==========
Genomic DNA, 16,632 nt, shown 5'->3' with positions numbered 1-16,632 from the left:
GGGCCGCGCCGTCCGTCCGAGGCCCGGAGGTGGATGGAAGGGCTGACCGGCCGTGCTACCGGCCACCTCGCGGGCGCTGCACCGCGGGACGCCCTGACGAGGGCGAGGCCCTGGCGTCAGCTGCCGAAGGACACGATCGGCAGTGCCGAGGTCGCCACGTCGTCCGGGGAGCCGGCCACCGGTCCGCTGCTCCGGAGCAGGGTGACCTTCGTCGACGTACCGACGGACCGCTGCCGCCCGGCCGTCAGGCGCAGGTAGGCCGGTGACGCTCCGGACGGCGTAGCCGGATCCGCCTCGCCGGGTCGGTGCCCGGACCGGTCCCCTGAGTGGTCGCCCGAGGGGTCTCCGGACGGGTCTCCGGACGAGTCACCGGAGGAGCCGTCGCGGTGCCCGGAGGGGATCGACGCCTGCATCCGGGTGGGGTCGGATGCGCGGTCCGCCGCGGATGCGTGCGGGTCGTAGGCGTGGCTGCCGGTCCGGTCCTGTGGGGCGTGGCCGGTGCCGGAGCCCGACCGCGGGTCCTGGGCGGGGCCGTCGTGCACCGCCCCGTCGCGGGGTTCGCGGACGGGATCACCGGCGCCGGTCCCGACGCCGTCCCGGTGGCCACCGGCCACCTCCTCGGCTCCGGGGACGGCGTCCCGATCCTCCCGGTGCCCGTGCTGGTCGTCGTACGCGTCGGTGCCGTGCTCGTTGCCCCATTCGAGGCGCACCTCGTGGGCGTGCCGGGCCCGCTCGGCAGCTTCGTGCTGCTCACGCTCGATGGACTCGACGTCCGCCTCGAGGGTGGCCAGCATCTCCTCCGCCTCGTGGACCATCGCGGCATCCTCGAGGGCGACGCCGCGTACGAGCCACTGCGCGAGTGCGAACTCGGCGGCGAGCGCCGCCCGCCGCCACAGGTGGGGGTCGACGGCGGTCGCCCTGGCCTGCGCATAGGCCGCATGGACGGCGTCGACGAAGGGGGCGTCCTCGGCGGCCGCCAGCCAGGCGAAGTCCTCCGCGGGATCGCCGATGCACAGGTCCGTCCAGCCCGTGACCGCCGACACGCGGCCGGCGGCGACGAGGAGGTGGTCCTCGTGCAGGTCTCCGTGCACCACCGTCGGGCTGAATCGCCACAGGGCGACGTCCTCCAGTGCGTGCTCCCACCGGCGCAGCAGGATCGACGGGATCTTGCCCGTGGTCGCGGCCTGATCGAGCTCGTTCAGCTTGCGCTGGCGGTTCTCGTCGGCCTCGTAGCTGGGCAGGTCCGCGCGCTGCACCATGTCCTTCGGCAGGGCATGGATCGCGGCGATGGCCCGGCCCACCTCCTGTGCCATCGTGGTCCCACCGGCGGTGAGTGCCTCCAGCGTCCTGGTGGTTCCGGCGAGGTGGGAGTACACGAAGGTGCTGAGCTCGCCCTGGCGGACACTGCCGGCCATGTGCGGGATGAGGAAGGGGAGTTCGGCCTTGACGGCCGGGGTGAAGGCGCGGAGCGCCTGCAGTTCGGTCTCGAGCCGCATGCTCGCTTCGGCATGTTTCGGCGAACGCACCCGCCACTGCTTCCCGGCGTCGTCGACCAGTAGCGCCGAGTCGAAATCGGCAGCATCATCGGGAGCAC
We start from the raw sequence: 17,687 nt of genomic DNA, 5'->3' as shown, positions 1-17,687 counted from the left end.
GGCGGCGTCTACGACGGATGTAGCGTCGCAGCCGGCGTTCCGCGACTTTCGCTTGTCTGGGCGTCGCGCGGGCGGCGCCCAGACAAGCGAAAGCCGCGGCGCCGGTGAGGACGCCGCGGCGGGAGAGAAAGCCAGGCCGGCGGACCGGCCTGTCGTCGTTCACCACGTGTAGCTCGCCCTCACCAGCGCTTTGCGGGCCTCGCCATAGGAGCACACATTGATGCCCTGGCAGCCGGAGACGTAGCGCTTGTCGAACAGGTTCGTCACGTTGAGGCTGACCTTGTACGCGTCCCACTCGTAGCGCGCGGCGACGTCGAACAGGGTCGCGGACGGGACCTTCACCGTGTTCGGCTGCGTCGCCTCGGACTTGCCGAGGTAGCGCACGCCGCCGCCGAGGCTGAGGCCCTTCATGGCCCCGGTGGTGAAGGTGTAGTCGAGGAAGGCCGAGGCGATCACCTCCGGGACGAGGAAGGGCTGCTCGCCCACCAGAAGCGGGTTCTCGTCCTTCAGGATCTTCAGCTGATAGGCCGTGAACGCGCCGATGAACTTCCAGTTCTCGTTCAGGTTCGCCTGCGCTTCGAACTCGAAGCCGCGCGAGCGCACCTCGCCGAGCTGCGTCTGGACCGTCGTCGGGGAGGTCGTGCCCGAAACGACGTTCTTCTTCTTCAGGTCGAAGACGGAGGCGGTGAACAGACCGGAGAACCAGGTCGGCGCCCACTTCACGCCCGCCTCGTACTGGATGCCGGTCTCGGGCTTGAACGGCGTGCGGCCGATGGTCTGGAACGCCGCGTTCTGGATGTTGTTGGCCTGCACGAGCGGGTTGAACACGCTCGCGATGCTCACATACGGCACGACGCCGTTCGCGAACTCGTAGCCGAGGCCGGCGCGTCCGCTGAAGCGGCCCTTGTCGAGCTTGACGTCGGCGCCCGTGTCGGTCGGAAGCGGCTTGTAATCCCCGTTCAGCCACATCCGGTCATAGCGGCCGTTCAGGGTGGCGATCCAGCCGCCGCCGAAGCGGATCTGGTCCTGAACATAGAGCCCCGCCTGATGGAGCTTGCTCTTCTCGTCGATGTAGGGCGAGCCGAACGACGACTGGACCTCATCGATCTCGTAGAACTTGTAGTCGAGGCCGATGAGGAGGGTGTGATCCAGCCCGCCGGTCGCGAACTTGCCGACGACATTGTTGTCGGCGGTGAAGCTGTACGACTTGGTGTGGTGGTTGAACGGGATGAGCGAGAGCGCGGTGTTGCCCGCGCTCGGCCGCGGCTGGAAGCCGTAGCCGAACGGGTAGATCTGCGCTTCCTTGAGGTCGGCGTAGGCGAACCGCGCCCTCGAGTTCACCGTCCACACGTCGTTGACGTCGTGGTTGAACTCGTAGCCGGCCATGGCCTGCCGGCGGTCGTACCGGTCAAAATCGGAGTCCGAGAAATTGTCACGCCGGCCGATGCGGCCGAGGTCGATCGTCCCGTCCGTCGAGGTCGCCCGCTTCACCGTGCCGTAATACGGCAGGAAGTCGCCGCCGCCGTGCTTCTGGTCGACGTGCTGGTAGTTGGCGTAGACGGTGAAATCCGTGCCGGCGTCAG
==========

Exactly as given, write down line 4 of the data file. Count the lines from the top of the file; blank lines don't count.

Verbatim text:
GGCGGCGTCTACGACGGATGTAGCGTCGCAGCCGGCGTTCCGCGACTTTCGCTTGTCTGGGCGTCGCGCGGGCGGCGCCCAGACAAGCGAAAGCCGCGGCGCCGGTGAGGACGCCGCGGCGGGAGAGAAAGCCAGGCCGGCGGACCGGCCTGTCGTCGTTCACCACGTGTAGCTCGCCCTCACCAGCGCTTTGCGGGCCTCGCCATAGGAGCACACATTGATGCCCTGGCAGCCGGAGACGTAGCGCTTGTCGAACAGGTTCGTCACGTTGAGGCTGACCTTGTACGCGTCCCACTCGTAGCGCGCGGCGACGTCGAACAGGGTCGCGGACGGGACCTTCACCGTGTTCGGCTGCGTCGCCTCGGACTTGCCGAGGTAGCGCACGCCGCCGCCGAGGCTGAGGCCCTTCATGGCCCCGGTGGTGAAGGTGTAGTCGAGGAAGGCCGAGGCGATCACCTCCGGGACGAGGAAGGGCTGCTCGCCCACCAGAAGCGGGTTCTCGTCCTTCAGGATCTTCAGCTGATAGGCCGTGAACGCGCCGATGAACTTCCAGTTCTCGTTCAGGTTCGCCTGCGCTTCGAACTCGAAGCCGCGCGAGCGCACCTCGCCGAGCTGCGTCTGGACCGTCGTCGGGGAGGTCGTGCCCGAAACGACGTTCTTCTTCTTCAGGTCGAAGACGGAGGCGGTGAACAGACCGGAGAACCAGGTCGGCGCCCACTTCACGCCCGCCTCGTACTGGATGCCGGTCTCGGGCTTGAACGGCGTGCGGCCGATGGTCTGGAACGCCGCGTTCTGGATGTTGTTGGCCTGCACGAGCGGGTTGAACACGCTCGCGATGCTCACATACGGCACGACGCCGTTCGCGAACTCGTAGCCGAGGCCGGCGCGTCCGCTGAAGCGGCCCTTGTCGAGCTTGACGTCGGCGCCCGTGTCGGTCGGAAGCGGCTTGTAATCCCCGTTCAGCCACATCCGGTCATAGCGGCCGTTCAGGGTGGCGATCCAGCCGCCGCCGAAGCGGATCTGGTCCTGAACATAGAGCCCCGCCTGATGGAGCTTGCTCTTCTCGTCGATGTAGGGCGAGCCGAACGACGACTGGACCTCATCGATCTCGTAGAACTTGTAGTCGAGGCCGATGAGGAGGGTGTGATCCAGCCCGCCGGTCGCGAACTTGCCGACGACATTGTTGTCGGCGGTGAAGCTGTACGACTTGGTGTGGTGGTTGAACGGGATGAGCGAGAGCGCGGTGTTGCCCGCGCTCGGCCGCGGCTGGAAGCCGTAGCCGAACGGGTAGATCTGCGCTTCCTTGAGGTCGGCGTAGGCGAACCGCGCCCTCGAGTTCACCGTCCACACGTCGTTGACGTCGTGGTTGAACTCGTAGCCGGCCATGGCCTGCCGGCGGTCGTACCGGTCAAAATCGGAGTCCGAGAAATTGTCACGCCGGCCGATGCGGCCGAGGTCGATCGTCCCGTCCGTCGAGGTCGCCCGCTTCACCGTGCCGTAATACGGCAGGAAGTCGCCGCCGCCGTGCTTCTGGTCGACGTGCTGGTAGTTGGCGTAGACGGTGAAATCCGTGCCGGCGTCAG